Monday, October 18, 2010


My phone is not particularly well suited to texting, but for various reasons I've found myself doing more of it lately.  Even beyond the basic problem of typing on a chiclet keyboard with fingers that did some of their first typing on an Underwood manual, there are a couple of challenges.

For one, I'm used to writing complete sentences, so I find myself compulsively and pointlessly going back and fixing spelling mistakes, checking punctuation and so forth.  Mind, I don't have anything against the usual abbreviations and casual spellings. I doubt it's a sign that the language has gone to pot or that Kids These Days don't learn anything.  More likely it's a sign that full and careful spelling is just not worth the effort if you can get your message across more quickly without it.

The upshot is that I text much, much more slowly than I write.  I'd guess at least four times as slowly and very likely closer to eight or ten [re-reading in 2015, I note that I'm able to text much faster now, with a smartphone and keyboard app, and the character limit is much less visible.  I think my texting is somewhat less terse now, but the overall point of texting technology influencing texting style still stands, I think -- D.H.].  An order of magnitude in quantity generally means a change in quality and this is no different.  Working at such a slow speed, I find every word counts, as typing another is just too much bother.

Side note: Once I was at a conference where computer graphics legend Jim Blinn presented his first ray-traced picture.  Ray-tracing is a technique that carefully follows rays of light through every pixel of the picture, as opposed to the classic "polygon pushing" technique, which Blinn helped pioneer and which is still in wide use today because of its speed.  Polygon pushing determines which surfaces are visible and draws them (more or less directly), saving a bunch of time.  Blinn claimed that one of the nice aspects of ray-tracing was that since it was so slow, around eight hours per frame in that case, as I recall, you had plenty of time to think about what was going to be in the image.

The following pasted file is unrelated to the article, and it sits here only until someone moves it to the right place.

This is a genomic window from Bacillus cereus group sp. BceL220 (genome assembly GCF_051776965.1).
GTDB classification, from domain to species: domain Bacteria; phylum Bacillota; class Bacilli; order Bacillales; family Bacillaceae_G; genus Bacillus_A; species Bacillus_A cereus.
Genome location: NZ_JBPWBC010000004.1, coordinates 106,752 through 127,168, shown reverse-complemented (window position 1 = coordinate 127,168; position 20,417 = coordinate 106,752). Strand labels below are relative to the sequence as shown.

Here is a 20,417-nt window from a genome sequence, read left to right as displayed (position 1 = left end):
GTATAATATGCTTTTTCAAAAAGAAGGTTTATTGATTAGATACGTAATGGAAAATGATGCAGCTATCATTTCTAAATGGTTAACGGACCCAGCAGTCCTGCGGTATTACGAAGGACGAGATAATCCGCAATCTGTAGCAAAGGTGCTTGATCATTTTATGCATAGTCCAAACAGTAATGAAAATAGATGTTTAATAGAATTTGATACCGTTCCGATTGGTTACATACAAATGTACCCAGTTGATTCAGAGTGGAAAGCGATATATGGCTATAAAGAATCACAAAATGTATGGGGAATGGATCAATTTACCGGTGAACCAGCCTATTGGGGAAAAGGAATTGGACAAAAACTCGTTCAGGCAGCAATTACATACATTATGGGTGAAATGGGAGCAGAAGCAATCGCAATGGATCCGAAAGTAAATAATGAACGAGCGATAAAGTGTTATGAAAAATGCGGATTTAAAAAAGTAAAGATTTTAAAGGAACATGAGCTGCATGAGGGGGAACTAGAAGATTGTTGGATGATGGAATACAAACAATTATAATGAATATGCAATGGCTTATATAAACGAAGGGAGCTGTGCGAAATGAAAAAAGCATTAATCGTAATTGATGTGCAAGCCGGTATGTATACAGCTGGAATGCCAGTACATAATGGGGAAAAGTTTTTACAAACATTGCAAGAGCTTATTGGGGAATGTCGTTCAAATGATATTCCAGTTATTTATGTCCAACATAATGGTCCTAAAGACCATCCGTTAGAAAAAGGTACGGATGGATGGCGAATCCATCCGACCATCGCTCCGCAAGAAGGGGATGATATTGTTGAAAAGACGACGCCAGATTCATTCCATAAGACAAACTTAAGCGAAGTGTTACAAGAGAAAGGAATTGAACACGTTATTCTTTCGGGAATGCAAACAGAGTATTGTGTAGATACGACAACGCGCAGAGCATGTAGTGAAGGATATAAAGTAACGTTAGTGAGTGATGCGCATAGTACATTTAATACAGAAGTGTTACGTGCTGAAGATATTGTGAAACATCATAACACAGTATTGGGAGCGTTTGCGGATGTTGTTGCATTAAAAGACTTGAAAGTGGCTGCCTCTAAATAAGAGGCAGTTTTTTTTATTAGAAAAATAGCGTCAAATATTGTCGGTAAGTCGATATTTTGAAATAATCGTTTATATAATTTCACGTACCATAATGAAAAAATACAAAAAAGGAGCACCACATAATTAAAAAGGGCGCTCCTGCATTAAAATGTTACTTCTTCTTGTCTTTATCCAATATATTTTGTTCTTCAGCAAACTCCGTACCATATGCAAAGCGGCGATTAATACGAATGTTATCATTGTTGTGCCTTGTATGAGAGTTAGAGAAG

Just so, slowing down to text gives much more time to think about a short message.  I'm sure the situation is different for experienced texters, but even then another factor comes into play: SMS's draconianly (and more or less artificially) short message length.  If you're tweeting, it doesn't matter if you're sitting at your desk typing full steam ahead, or picking out words while squinting at a cell phone, or rattling away with thumbs of lightning.  140 bytes is 140 bytes.

Way back in the early days of electronic communication networks, people sending messages faced a similar problem.  I'm not aware of any particular length restriction on telegraph messages, but for decades telegraph messages had to be transmitted, by hand, in morse code.  As a result every word was expensive -- and punctuation was conveyed in words, notably STOP for a period.  To cope with this, customers developed a concise "telegraphic" style in order to make every word count.

Technology doesn't just enable.  It also constrains, and the effects of such constraint can be just as interesting.

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